In That Small Café…
In my Budapest hotel this week, arranged by my seminar hosts, I stepped outside for the first to look around. Right across the street was the rear of a magnificent classic building. Such sights are not unusual in Hungary. Weather just beautiful, I stepped to the right a bit, and I discovered that this was an art museum and that it was across the street from a giant circle of historic Hungarian statues of heros. And I realized I had been here-there about 7 years ago, not just “I”, but “we”…with Jane. Spent hours there with Jane.
I was suddenly a bit short of breath, and a sense of “wow” and bittersweet came over me. Bittersweet is what you wish for, a sense of “sadness-mixed-with-great-memory, touch-of-happy-gratitude.” Complicated emotion, huh, once dissected. We’d been inside that museum and on the circle. I walked around the area and saw the sidewalk café we sat in for coffee and a dessert that late afternoon. The café is still there, along the way. Across. And then the bittersweet turned way more bitter. And bitter.
I walked past it, gapping at it. A musical phrase rang through my head over and over, “in that small café…in the small café…” What song was that? I knew the rest of the lyrics would pop into my brain when it cleared later.
But I had to pass the café again on the way back. I saw couples sitting there at the tables and I felt compelled, driven to approach at least one pair, and tell them to deeply SAVOR this simple, everyday moment in time, in life because…because, someday only one of them might pass it by, alone like me. Do any of them even speak English? They might think me a crazy bum bothering them? I didn’t try. I left with only deepest sadness. I returned to the hotel.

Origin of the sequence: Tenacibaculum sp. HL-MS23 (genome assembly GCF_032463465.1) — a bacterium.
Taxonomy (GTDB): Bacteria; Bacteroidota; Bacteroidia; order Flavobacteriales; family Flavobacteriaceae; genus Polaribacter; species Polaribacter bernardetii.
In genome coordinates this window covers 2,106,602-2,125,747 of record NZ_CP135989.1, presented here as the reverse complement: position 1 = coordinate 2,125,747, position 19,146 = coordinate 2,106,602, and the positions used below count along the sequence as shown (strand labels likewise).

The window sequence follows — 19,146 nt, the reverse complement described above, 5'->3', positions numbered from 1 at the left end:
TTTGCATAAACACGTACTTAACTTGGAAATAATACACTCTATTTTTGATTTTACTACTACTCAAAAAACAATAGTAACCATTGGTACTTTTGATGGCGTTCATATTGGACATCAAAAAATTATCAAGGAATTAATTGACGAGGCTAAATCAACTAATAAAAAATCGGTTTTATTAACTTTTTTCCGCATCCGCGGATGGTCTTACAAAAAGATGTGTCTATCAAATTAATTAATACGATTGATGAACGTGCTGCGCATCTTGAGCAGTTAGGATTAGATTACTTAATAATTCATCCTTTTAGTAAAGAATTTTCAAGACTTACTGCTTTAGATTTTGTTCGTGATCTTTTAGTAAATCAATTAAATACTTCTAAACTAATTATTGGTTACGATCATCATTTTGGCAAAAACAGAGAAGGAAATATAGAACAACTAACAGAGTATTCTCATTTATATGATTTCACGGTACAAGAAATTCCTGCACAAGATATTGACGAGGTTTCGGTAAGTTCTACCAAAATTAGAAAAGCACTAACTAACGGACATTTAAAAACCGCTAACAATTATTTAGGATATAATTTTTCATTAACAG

“In that small café…” What, what was that…
The next day, near the café again the full song came to me like magic. Of course! It is a harrowing song, a heartbreaker sung by many greats. Sinatra. Durante. Many. I had always thought it just a song about a failed love, but it is also truly about a death.
I’ll be seeing you
In all the old familiar places
That this heart of mine embraces
All day through
In that small cafe
The park across the way
The children’s carousel
The chestnut trees
The wishing well
I’ll be seeing you
In every lovely summer’s day
In everything that’s light and gay
I’ll always think of you that way
I’ll find you in the morning sun
And when the night is new
I’ll be looking at the moon
But I’ll be seeing you
I’ll be seeing you…
These “small cafes” are everywhere in my life, in your life. As I have said before, with great love is great catastrophe. For the one left behind. The ones left behind. I await the bittersweet. Will I ever fully feel it? How many of these love-lost songs are also about death too? Can I ever listen to music again? Will I ever get to just smile at such memories and not break down? Experts and well-wishers tell me I will. I just don’t know.
I wish I could be more positive for you here, but I do know at least this, think about this message when you and a special someone sit at that simple, “small café across the way.” It’s never so simple and not so small.